There is a great need to monitor the status of wetlands. Field monitoring is highly informative about changes in wetland functioning and the related environmental drivers and consequences of those changes. However, monitoring on site is expensive, and many wetlands are in remote areas or are otherwise logistically challenging to monitor or have restricted access. In this case it is only practical to monitor a small subset of the world’s wetlands on site. It is also important that we obtain information at broader scales to provide regional, national, and global context in order for better management and awareness. Remote monitoring of wetlands is a more attractive option because it is comparatively inexpensive and can give data over a range of broader scales, however it has been complicated to map wetlands remotely with levels of accuracy and consistency sufficient to monitor change in the wetlands.
Difficulty in Monitoring Wetlands
Why is it so hard to map wetlands from the skies? One main problem is that wetlands are not unified by a common land-cover type or plant form in the way that forests are populated with trees, grasslands with grasses, and shrub lands with shrubs. Wetlands share a characteristic presence of water, however it can be above the earth’s surface or below the surface in the rooting zone of plants. This water may be present all the time, seasonally, or only in some years, but is present enough to influence the development and condition of the soil and support vegetation adapted to wet conditions. The connections with water, soils, and vegetation form a wide variety of wetland types and features, as well as processes and functions. Daily tidal actions add further complexity in coastal areas. Wetlands can support submerged, floating-leaved, and emergent plant species, as well as hydrophytic vegetation including trees.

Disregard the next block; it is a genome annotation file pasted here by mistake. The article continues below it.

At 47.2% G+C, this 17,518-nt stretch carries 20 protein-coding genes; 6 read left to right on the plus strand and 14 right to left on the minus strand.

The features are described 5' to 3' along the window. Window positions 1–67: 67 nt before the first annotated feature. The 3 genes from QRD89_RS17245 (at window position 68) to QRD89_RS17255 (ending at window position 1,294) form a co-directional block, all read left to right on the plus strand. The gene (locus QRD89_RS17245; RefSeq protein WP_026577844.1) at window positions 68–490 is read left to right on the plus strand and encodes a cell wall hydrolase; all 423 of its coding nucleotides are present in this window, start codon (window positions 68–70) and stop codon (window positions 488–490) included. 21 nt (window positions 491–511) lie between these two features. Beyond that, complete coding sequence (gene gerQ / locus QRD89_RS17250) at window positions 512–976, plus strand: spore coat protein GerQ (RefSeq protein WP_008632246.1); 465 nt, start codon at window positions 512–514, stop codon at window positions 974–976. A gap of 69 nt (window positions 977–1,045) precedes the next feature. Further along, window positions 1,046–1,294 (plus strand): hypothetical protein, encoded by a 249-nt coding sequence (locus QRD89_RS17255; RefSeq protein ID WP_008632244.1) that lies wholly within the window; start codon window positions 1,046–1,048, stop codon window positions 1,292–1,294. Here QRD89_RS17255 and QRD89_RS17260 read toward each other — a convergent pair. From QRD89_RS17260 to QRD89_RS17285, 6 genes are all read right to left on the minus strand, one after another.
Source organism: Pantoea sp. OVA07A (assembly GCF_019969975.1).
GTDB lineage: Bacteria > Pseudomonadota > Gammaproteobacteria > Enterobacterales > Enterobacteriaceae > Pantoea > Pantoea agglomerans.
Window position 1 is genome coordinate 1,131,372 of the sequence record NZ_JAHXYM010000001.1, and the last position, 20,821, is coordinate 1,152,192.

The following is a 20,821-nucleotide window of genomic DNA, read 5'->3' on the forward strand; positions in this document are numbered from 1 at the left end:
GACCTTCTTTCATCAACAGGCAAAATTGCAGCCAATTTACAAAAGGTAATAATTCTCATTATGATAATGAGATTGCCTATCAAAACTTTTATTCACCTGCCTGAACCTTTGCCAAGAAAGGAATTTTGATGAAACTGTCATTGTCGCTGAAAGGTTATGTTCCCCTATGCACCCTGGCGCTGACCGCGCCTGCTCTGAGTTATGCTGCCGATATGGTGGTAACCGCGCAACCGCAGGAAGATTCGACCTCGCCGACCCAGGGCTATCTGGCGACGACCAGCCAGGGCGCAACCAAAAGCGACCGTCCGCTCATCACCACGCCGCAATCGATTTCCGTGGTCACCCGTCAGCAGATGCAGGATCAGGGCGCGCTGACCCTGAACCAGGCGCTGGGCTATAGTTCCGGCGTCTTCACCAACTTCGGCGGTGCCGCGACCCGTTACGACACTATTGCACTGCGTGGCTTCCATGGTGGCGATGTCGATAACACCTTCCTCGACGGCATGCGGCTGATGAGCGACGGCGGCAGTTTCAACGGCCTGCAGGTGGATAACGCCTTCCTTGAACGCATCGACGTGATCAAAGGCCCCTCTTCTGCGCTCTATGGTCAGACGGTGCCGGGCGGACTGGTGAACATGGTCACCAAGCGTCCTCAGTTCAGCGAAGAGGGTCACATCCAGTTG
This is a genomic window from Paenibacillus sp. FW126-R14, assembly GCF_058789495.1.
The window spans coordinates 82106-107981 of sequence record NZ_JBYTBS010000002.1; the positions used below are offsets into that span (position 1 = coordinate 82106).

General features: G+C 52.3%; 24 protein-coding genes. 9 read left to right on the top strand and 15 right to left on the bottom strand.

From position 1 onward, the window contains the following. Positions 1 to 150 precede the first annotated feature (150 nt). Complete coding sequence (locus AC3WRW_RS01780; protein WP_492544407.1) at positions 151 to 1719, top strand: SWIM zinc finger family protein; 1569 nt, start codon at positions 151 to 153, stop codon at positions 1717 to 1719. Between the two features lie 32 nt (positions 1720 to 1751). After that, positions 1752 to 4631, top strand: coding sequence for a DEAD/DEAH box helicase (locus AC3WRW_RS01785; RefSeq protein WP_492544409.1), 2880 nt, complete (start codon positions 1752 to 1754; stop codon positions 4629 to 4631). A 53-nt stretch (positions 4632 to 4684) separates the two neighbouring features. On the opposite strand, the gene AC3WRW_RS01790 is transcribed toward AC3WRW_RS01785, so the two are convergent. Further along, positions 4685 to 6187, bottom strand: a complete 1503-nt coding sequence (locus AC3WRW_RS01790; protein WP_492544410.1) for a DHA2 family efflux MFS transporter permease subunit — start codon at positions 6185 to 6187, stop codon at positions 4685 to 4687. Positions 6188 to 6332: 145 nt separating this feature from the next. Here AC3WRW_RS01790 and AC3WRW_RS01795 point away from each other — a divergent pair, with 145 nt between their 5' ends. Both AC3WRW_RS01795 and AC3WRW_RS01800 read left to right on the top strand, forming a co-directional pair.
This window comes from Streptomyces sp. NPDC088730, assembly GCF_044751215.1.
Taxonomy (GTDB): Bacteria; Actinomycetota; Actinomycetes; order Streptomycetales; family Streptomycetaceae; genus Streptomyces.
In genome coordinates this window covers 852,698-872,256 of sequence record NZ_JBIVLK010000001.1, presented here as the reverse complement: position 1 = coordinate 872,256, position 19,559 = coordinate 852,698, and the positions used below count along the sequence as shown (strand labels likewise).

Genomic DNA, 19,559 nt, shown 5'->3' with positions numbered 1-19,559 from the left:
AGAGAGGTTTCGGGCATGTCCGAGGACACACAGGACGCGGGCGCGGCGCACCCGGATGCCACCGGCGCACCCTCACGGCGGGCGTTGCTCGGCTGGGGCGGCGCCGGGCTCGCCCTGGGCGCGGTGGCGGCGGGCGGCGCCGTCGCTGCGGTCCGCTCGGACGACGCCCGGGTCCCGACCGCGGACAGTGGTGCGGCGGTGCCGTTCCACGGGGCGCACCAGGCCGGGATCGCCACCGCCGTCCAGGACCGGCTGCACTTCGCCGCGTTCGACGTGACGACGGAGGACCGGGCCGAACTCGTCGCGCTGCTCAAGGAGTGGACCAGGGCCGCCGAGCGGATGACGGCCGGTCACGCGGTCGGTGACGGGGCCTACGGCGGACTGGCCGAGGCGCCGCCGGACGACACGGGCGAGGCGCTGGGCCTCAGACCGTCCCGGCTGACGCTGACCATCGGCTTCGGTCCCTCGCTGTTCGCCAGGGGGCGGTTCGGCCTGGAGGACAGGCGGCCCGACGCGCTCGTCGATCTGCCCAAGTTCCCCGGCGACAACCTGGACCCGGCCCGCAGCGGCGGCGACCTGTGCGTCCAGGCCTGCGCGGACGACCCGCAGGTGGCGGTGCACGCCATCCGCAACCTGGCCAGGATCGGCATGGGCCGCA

Destruction of Wetlands
Humans have been draining, in-filling and converting both coastal and inland wetlands for many centuries: for example since Roman times in Europe, at least the 17th century in North America and southern Africa and for at least 2000 years in China. This destruction and degradation of wetlands continues, with the main drivers being economic and human population growth, and proximate causes being conversion at first to extensive and then intensive agriculture. Changes in water use and availability (this includes the downstream effects of water abstraction and major hydro engineering schemes), accelerating urbanisation and infrastructure development, disease control, spread of invasive species, while on the coast, sea defences, port and industrial developments, and aquaculture. Widespread inland and coastal wetland drainage and conversion, and particularly its impact on hunted waterfowl populations, have been increasingly reported and raised as a concern since the 1920s in North America and from the early 1960s in Europe.